There are some comments about edge support with foam mattresses in post #2 here and the posts it links to. All-latex mattresses will generally not have a firm polyfoam edge system glued around the perimeter, and while the edge will feel softer when seated, the latex will hold shape quite well. Steel spring edge systems are becoming quite a bit more popular in the industry and many manufacturers are going to these in place of the polyfoam edge systems. While an edge system does make the seating surface a bit firmer, the real benefit is to be able to sleep closer to the edge and have minimal roll off, effectively creating a larger usable sleep surface.

I’m sorry to hear about your arthritic knees. Your topper hopefully is helpful with that sensitivity, and some people also realize relief with a small pillow being placed between their knees.

Having a higher BMI or weight presents special challenges and generally requires firmer materials (in the support layers especially). This could be firmer latex or innersprings (the type of support component would be a personal preference and in the right design either could be suitable) or even a zoned construction. The same overall guidelines apply with higher weights though that PPP (Posture and alignment, Pressure relief, and Personal preferences) along with using high quality durable materials that will maintain their feel and performance for longer periods of time are the way to make the best choices. Heavier people in general will need firmer and thicker comfort layers and firmer support layers than those who are lighter and because no materials will last as long with much higher weights the quality and durability of the materials and components is even more important than normal. I wouldn’t “rule out” any types of mattress and base your choices on your own personal testing. Post #3 here has more information and suggestions about heavier weights that is worth reading.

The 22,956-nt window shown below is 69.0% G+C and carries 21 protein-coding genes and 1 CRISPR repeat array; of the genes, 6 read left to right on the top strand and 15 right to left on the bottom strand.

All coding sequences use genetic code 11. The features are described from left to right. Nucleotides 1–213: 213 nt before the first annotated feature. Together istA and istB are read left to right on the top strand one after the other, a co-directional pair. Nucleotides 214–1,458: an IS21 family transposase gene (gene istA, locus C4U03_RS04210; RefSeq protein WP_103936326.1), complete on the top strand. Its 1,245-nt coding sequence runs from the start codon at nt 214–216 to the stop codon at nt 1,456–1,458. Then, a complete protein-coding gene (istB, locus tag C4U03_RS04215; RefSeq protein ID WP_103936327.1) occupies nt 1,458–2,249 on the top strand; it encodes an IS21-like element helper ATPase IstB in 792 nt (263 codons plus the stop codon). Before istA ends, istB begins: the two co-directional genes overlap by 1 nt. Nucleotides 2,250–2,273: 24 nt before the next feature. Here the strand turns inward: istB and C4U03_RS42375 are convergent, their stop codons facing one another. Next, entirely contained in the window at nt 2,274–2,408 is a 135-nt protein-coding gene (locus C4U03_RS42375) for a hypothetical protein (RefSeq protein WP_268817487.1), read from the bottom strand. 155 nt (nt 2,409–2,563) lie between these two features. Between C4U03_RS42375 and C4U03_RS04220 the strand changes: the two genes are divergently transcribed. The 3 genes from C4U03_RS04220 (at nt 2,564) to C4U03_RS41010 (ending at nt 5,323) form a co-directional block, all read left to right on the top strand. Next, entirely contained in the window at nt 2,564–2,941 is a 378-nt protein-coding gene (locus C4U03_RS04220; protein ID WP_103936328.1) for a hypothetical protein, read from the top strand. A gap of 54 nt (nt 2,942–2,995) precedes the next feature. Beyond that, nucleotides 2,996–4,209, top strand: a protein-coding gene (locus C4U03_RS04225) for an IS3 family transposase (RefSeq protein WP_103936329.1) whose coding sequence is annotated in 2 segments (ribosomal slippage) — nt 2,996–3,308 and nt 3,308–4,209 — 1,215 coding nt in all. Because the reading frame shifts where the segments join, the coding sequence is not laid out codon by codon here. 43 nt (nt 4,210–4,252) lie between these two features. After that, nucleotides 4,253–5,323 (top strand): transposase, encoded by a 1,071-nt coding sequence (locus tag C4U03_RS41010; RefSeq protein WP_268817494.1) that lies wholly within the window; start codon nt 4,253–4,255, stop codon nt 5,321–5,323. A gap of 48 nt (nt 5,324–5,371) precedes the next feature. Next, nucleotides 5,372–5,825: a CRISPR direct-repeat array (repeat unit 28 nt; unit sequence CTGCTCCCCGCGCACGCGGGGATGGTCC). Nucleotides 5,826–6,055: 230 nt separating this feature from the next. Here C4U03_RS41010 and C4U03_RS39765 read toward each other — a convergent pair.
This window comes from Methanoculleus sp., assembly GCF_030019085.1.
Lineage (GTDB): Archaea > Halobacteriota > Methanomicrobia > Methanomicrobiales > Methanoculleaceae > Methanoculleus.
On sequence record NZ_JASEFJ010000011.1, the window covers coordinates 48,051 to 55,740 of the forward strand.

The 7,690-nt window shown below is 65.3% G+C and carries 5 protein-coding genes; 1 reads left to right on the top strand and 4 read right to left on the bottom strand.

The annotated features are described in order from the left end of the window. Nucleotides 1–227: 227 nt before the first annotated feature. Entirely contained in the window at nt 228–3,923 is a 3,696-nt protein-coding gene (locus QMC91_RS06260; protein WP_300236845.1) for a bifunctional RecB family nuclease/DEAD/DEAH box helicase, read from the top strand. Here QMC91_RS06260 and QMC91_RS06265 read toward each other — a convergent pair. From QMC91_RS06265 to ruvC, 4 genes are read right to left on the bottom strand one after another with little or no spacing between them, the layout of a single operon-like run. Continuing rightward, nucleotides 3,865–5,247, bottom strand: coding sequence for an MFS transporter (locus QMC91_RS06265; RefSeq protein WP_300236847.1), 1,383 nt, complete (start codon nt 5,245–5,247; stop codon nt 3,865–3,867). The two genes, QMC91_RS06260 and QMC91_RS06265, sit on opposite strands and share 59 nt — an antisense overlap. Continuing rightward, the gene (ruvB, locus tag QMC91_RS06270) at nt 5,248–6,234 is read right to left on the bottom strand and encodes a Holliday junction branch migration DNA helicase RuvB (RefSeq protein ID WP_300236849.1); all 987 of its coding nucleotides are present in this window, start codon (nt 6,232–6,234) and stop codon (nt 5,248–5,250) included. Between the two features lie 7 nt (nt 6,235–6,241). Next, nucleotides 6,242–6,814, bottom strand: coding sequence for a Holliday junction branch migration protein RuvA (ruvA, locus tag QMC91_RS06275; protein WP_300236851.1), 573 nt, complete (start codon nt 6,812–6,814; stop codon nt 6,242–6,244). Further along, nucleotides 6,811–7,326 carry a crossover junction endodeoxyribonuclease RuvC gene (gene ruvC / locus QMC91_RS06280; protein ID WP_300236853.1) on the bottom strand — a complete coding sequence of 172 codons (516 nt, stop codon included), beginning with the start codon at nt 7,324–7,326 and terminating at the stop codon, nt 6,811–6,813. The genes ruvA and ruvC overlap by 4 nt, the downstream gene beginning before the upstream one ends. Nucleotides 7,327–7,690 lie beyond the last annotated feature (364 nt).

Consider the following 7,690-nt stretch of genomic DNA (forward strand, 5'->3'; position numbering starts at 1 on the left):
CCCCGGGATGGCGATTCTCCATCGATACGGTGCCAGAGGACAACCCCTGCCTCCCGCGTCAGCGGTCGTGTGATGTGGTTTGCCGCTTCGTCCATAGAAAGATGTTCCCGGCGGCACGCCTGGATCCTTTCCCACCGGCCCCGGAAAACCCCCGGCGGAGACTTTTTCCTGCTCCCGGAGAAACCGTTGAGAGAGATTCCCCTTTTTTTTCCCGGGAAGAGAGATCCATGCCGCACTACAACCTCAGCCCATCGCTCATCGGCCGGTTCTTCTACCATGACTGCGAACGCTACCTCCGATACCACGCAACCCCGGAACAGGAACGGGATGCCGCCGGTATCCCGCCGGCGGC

The key will be finding componentry that will be of appropriate quality for your specific situation, which will then give you the best chance at have a successful comfort life, so I would always make sure that you find out the information listed here so you can compare the quality of the materials and components. For those in a higher BMI range, there is more information about selecting a mattress in the durability guidelines here. Specifically, if your BMI is 30 or higher:

Higher BMI ranges will need more durable materials and components in a mattress and in a BMI range of 30 or higher I would include any 1.8 lb polyfoam or 4 lb memory foam as a “lower quality/density” material (relative to a higher BMI only) and minimize their use to a total of “about an inch or so or less” in the mattress.

Polyurethane foam: If your mattress is one sided then I would look for 2.0 lb per cubic foot density or higher. If the mattress is two sided then I would use a minimum density of 1.8 lbs per cubic foot or higher.

Memory foam (or gel memory foam): If your mattress is one sided then I would make sure that any memory foam is at least 5 lb per cubic foot. If the mattress is two sided then I would use a minimum density of 4 lbs per cubic foot.

Latex toppers can be excellent at pressure point relief and at providing durable surface comfort. There would be nothing wrong with continuing to use this on a new mattress.